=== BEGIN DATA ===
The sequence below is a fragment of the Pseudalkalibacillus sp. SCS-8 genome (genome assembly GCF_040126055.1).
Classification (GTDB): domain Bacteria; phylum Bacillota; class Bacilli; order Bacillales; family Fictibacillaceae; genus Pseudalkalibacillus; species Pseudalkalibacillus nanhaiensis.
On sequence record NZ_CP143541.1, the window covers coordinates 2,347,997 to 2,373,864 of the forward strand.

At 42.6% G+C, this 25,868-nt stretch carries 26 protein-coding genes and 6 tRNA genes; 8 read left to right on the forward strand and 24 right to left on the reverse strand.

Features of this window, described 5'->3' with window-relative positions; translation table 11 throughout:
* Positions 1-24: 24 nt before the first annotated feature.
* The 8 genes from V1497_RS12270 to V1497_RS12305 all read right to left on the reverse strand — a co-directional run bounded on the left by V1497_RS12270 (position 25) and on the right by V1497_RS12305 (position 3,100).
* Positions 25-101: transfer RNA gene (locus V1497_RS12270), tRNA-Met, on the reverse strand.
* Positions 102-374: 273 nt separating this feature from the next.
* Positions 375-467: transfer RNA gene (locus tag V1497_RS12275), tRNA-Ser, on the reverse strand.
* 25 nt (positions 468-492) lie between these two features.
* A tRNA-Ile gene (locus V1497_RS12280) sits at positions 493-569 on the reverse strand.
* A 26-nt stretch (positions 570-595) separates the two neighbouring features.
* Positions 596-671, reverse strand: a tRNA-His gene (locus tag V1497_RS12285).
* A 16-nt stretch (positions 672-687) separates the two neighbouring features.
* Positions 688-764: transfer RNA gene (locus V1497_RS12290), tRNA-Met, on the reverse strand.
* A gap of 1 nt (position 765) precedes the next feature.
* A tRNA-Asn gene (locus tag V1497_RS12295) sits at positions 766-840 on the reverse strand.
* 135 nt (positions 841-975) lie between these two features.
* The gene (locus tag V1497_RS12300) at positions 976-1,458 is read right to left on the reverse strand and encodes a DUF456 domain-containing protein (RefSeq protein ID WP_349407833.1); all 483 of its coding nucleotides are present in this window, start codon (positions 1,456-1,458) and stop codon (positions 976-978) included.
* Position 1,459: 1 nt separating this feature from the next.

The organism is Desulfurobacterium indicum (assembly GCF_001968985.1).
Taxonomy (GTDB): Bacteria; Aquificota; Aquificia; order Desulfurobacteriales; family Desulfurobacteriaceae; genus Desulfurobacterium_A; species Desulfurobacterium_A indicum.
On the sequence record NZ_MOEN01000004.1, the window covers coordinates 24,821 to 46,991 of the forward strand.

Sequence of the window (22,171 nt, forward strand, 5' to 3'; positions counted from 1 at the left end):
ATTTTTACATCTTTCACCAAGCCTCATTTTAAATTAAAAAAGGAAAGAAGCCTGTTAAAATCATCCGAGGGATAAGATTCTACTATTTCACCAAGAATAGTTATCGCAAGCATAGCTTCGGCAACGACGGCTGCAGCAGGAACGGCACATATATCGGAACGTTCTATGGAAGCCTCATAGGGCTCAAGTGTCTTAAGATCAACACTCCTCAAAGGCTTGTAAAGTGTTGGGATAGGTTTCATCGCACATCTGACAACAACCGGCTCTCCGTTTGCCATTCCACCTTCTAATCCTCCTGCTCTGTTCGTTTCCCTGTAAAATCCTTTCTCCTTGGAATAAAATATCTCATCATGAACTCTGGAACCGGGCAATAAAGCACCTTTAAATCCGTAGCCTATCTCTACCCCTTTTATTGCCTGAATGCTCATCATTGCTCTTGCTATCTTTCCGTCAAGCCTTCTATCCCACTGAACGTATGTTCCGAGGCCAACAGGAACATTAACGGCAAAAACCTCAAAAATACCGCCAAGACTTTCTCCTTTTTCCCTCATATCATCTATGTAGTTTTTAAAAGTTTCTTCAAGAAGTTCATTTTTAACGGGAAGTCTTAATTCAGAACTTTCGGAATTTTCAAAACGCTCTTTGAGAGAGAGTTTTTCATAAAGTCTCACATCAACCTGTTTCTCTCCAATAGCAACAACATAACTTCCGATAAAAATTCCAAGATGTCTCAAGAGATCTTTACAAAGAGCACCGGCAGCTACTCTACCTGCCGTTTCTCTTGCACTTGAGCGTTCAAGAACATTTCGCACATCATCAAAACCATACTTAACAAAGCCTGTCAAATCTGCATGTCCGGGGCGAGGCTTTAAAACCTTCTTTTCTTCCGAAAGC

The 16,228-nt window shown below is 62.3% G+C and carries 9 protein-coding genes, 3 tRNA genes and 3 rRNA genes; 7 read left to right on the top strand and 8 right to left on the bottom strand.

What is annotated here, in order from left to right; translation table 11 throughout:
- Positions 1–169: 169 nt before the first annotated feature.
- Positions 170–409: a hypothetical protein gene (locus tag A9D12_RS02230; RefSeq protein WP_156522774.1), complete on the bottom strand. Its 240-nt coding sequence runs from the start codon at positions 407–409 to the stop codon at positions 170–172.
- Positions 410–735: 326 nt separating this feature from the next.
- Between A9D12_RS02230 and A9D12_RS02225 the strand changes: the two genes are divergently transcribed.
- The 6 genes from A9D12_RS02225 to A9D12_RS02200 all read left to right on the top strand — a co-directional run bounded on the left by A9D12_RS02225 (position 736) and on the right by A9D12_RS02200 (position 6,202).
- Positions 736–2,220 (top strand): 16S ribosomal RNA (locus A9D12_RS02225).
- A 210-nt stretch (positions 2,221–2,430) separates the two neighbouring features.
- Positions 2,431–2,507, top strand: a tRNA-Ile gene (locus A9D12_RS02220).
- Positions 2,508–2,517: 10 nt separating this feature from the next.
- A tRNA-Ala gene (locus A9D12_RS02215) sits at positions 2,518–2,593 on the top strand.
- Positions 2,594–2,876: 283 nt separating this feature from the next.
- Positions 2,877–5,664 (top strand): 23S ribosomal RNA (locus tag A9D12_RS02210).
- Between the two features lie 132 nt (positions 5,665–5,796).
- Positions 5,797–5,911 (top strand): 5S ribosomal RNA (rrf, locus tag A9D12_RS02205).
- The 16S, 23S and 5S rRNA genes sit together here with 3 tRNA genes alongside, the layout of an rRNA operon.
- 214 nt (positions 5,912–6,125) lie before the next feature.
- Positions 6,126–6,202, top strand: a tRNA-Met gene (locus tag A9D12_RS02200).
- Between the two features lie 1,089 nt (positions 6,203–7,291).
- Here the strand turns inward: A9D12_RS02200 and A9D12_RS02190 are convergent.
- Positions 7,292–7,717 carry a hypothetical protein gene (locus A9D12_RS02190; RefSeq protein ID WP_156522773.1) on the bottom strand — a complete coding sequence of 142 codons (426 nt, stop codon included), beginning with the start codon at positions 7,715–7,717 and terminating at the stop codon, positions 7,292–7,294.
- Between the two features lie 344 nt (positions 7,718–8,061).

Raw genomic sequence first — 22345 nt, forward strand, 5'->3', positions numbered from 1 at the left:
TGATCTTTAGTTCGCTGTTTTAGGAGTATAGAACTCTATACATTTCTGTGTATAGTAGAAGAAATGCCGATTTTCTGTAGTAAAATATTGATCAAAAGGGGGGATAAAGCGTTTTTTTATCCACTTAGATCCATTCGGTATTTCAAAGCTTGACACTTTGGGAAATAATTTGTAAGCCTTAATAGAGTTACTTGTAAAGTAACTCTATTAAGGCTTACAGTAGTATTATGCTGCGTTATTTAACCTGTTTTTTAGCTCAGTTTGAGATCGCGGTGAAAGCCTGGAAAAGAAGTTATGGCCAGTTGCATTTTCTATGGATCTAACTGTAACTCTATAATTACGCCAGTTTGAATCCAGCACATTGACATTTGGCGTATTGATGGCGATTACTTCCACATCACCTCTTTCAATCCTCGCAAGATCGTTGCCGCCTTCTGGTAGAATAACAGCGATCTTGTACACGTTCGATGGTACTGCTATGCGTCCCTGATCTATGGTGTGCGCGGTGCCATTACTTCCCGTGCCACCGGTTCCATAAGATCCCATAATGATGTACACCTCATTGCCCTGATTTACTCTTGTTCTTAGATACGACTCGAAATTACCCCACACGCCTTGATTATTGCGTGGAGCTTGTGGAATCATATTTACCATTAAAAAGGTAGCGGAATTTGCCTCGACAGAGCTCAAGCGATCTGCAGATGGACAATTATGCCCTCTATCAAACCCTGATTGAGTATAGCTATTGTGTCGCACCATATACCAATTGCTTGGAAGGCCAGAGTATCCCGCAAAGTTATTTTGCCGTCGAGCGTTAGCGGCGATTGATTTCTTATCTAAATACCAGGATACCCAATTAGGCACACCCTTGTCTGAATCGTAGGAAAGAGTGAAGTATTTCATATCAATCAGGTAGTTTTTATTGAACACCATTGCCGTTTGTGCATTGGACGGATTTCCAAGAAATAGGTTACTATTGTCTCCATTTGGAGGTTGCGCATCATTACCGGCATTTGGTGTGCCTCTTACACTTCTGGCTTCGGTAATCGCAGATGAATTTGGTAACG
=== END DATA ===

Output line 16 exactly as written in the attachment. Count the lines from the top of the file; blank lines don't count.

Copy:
* Positions 688-764: transfer RNA gene (locus V1497_RS12290), tRNA-Met, on the reverse strand.